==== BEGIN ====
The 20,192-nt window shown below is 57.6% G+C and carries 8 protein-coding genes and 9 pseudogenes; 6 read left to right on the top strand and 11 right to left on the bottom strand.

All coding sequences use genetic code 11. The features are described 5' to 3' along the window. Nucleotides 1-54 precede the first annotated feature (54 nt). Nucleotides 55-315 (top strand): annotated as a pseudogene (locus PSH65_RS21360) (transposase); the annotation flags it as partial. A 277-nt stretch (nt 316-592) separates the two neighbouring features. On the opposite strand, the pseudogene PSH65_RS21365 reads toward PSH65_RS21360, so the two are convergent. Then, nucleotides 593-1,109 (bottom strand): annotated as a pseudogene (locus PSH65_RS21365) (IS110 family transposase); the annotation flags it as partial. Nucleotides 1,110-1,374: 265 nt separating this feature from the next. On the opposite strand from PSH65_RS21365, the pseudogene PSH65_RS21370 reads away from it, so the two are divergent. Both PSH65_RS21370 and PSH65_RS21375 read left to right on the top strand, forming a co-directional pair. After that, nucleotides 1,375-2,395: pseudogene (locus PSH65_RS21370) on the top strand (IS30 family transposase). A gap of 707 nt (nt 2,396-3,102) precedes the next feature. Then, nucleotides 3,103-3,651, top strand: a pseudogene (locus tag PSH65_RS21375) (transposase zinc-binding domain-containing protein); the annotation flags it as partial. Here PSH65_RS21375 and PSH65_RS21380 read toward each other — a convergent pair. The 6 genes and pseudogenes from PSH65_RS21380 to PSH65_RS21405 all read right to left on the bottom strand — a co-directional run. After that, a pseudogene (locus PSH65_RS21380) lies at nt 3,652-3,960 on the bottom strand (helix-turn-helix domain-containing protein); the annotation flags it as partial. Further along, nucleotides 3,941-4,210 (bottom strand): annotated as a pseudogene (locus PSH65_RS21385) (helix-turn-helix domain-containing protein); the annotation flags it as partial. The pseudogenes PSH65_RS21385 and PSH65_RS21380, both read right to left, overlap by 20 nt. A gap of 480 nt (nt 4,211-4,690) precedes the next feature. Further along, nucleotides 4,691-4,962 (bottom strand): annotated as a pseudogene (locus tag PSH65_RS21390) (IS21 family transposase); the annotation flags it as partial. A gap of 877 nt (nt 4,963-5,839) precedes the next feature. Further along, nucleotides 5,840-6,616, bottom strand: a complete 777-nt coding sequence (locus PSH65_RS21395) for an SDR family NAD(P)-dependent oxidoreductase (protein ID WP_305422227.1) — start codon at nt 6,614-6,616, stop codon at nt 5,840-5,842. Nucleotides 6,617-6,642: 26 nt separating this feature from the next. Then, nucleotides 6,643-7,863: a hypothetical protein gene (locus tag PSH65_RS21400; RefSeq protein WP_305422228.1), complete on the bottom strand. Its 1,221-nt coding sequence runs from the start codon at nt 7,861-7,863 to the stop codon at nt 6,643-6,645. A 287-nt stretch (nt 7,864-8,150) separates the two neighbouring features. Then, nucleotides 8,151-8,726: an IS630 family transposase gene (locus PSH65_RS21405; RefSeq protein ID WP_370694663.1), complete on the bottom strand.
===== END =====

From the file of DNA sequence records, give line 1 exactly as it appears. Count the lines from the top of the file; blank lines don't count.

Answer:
The 20,192-nt window shown below is 57.6% G+C and carries 8 protein-coding genes and 9 pseudogenes; 6 read left to right on the top strand and 11 right to left on the bottom strand.